Topic classification systems on spoken documents usually consist of two modules: an automatic speech recognition (ASR) module to convert speech into text and a text topic classification (TTC) module to predict the topic class from the decoded text. In this paper, instead of using the ASR transcripts, the fusion of deep acoustic and linguistic features is used for topic classification on spoken documents. More specifically, a conventional CTC-based acoustic model (AM) using phonemes as output units is first trained, and the outputs of the layer before the linear phoneme classifier in the trained AM are used as the deep acoustic features of spoken documents. Furthermore, these deep acoustic features are fed to a phoneme-to-word (P2W) module to obtain deep linguistic features. Finally, a local multi-head attention module is proposed to fuse these two types of deep features for topic classification. Experiments conducted on a subset selected from Switchboard corpus show that our proposed framework outperforms the conventional ASR+TTC systems and achieves a 3.13% improvement in ACC.

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Classifying Idiomatic and Literal Expressions Using Topic Models and Intensity of Emotions

Feb 27, 2018
Jing Peng, Anna Feldman, Ekaterina Vylomova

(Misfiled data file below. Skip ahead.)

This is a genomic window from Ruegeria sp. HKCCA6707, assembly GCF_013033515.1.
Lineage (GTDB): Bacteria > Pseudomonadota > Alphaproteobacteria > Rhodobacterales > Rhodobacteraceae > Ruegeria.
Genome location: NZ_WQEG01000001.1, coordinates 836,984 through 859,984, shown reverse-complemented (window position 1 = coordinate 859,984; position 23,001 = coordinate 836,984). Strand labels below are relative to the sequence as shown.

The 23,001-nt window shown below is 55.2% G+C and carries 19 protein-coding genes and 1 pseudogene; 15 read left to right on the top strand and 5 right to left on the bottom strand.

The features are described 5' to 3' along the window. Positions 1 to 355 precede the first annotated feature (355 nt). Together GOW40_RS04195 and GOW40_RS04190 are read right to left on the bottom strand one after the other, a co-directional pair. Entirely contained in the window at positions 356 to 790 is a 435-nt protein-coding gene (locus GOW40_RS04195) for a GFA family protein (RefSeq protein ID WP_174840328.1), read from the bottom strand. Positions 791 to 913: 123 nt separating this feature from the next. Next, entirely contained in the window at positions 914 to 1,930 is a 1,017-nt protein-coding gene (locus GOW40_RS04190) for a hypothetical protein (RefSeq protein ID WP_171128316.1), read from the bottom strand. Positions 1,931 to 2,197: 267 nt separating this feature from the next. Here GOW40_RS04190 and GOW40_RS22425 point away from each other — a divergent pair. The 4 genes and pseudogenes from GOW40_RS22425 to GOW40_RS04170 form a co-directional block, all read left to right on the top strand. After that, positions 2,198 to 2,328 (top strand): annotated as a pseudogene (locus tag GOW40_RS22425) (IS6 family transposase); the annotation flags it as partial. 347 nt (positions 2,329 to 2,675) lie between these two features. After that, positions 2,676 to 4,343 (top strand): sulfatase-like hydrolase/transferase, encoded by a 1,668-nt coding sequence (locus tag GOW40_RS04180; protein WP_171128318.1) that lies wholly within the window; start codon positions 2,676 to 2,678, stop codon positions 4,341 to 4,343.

We describe an algorithm for automatic classification of idiomatic and literal expressions. Our starting point is that words in a given text segment, such as a paragraph, that are highranking representatives of a common topic of discussion are less likely to be a part of an idiomatic expression. Our additional hypothesis is that contexts in which idioms occur, typically, are more affective and therefore, we incorporate a simple analysis of the intensity of the emotions expressed by the contexts. We investigate the bag of words topic representation of one to three paragraphs containing an expression that should be classified as idiomatic or literal (a target phrase). We extract topics from paragraphs containing idioms and from paragraphs containing literals using an unsupervised clustering method, Latent Dirichlet Allocation (LDA) (Blei et al., 2003). Since idiomatic expressions exhibit the property of non-compositionality, we assume that they usually present different semantics than the words used in the local topic. We treat idioms as semantic outliers, and the identification of a semantic shift as outlier detection. Thus, this topic representation allows us to differentiate idioms from literals using local semantic contexts. Our results are encouraging.